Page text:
Violence is elementary


Kim Lipscomb believed things were finally looking up for her daughter after she successfully lobbied the school district to transfer the youngster from James Alcorn Elementary School.

But then second-grader Vennessha Lipscomb wound up at Delaplaine McDaniel Elementary.

During the student’s first full day of school last Monday, her mother said, two other youths jumped Vennessha for no other reason than "she is new here."

The next day, news came out that McDaniel, 22nd and Moore streets, had more reported student assaults this year — more than 20 to date — than any elementary school in the School District of Philadelphia.

Included on the school’s rap sheet is a kindergartner who punched a seven-months-pregnant teacher in the abdomen and a third-grader who whacked a teacher in the head with a broom.

The child that punched the pregnant teacher has been removed from the class because of other discipline problems since the incident, said Paul Jackson, school district spokesperson. The second student was suspended for two days.

"I did not know any of these things were going on at this school," said Lipscomb, who explained she wanted her daughter transferred from Alcorn, 32nd and Dickinson streets, because of violent incidents there and what she perceived as the staff’s reluctance to address the problems.

Lipscomb feels the district should open alternative schools for violent students at the elementary level, similar to ones it has for older youths who violate the new zero-tolerance violence policy. She also has advised her daughter to keep to herself to avoid more attacks.

"But you know you don’t have to look for trouble," Lipscomb said. "Trouble will find you."

In January, the school district will announce several initiatives, some that specifically will address the issue of violence among young students.

One of these programs is the Saturday Morning Alternative Reach and Teach. It reportedly will be an eight-week program for students from elementary through high school and their parents. SMART will provide students with violent histories with counseling and character-building exercises. The adults, who will be required to attend three sessions, will sit in on parenting classes.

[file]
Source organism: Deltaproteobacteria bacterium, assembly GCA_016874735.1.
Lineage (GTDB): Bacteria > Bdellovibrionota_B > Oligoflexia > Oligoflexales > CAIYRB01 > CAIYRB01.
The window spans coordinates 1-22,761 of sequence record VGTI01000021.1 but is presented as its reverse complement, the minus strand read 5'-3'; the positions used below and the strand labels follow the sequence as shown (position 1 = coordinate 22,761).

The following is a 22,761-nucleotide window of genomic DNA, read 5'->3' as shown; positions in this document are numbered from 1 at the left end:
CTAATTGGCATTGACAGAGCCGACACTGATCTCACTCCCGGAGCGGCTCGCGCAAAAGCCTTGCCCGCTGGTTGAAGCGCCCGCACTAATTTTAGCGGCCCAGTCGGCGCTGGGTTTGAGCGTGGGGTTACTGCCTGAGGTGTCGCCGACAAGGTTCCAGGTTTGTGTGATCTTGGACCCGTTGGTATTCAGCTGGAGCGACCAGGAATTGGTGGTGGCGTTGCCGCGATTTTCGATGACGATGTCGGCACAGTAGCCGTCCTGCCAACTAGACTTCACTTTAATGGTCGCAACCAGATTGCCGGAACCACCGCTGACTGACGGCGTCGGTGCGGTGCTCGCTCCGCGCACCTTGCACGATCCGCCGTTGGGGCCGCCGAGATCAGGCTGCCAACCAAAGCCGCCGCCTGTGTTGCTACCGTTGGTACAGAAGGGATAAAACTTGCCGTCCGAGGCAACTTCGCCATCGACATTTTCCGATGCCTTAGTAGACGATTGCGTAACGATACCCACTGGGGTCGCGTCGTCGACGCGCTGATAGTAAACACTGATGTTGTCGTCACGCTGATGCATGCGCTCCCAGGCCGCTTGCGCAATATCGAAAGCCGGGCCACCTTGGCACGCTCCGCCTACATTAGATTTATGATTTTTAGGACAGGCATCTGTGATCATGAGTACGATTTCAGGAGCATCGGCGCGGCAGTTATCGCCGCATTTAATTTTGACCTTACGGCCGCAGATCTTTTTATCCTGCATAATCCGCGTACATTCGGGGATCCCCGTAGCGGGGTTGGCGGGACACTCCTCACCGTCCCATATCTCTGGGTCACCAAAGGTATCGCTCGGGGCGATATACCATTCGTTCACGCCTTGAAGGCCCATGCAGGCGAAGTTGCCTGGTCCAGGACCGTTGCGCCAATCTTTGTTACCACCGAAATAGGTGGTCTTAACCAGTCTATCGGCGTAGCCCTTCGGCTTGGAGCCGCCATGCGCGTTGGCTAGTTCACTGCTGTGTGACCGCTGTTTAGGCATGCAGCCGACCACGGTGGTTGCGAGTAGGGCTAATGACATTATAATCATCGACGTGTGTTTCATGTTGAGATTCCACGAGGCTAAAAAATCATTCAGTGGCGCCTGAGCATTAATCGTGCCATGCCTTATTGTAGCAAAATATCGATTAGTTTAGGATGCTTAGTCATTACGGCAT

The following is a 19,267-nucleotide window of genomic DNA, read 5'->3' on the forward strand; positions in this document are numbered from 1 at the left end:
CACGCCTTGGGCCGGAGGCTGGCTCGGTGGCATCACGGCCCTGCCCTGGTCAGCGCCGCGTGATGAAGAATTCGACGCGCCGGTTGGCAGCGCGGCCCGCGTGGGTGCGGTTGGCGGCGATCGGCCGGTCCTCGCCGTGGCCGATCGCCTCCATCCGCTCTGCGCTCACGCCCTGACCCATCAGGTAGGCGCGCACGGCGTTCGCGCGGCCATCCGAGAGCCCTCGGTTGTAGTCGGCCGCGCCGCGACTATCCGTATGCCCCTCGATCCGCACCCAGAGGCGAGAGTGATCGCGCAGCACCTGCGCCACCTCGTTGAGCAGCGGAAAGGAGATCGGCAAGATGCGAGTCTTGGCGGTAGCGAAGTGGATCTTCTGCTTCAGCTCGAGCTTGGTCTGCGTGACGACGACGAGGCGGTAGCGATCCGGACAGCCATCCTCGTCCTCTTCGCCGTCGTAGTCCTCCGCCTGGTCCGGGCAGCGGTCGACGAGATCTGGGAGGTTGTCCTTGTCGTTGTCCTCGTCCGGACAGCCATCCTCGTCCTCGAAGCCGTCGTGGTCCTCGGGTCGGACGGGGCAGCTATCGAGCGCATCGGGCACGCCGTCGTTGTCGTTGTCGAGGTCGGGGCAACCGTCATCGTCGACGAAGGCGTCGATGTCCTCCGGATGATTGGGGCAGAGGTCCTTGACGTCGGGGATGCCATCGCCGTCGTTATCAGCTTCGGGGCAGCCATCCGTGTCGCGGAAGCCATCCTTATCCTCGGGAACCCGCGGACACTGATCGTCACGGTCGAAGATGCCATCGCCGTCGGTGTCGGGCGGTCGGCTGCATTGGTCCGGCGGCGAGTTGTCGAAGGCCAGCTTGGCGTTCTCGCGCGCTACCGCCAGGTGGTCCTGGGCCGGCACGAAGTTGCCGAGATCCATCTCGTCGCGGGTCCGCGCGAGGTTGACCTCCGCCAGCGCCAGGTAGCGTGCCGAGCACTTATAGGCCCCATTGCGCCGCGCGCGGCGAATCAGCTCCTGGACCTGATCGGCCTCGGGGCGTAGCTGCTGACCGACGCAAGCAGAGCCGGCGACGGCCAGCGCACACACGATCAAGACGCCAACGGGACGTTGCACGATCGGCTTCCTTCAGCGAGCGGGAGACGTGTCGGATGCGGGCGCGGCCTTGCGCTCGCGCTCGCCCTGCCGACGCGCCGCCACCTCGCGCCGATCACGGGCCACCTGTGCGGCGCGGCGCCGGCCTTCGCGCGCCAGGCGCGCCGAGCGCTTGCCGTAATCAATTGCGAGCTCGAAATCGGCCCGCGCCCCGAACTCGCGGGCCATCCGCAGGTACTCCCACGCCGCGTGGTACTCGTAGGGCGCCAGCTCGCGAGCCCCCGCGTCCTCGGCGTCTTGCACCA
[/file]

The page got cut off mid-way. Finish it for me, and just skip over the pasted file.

Also for parents, the district reportedly is working on creating a parent-training academy, similar to the one school district CEO Paul Vallas instituted while he led the Chicago school district.

Teachers, particularly those at the most violent schools, also will begin receiving additional training in January on how to handle classroom misbehavior.

And finally, the district will enact a program for pregnant teens called Cradle to the Classroom that will partner mothers-to-be with a mentor who will teach them parenting skills.

Lafayette Marshall, father of McDaniel kindergartner Christian Drummond, said it is a relief to see the district attempting to address the problems at his son’s school.

The district sent a team of evaluators to McDaniel last week, Jackson said. The results of their visit were not available at press time.

"They need all the help they can get," said Marshall. "They can’t sweep this under the rug and forget about it."

Marshall, who walks his son to and from school every day, heard about the problems at McDaniel secondhand. He said Christian has never discussed any incidents with him.

"I thought this school was a good school," he said, but after hearing the news, added, "I don’t really want my kids to go here anymore. It is a shame. Kids should not go through that. When you bring your kids to school, they are supposed to learn."

McDaniel previously received attention because of a violent incident that occurred outside the school.

In April 2001, a stray bullet grazed the right leg of 6-year-old student Aniyah Trippet as she played with her classmate on the playground.

The youngster complained of a pain in her leg, which doctors later discovered was from a 9 mm bullet that had passed through her calf.

A media circus ensued and frantic parents rushed to the school to pick up their children when they heard the news. Police knew of no motive for the shooting and never arrested any suspects related to the case.

School officials and politicians reacted by hosting a closed-door session for parents. There are 800 students at McDaniel, but only 125 parents showed up for the meeting.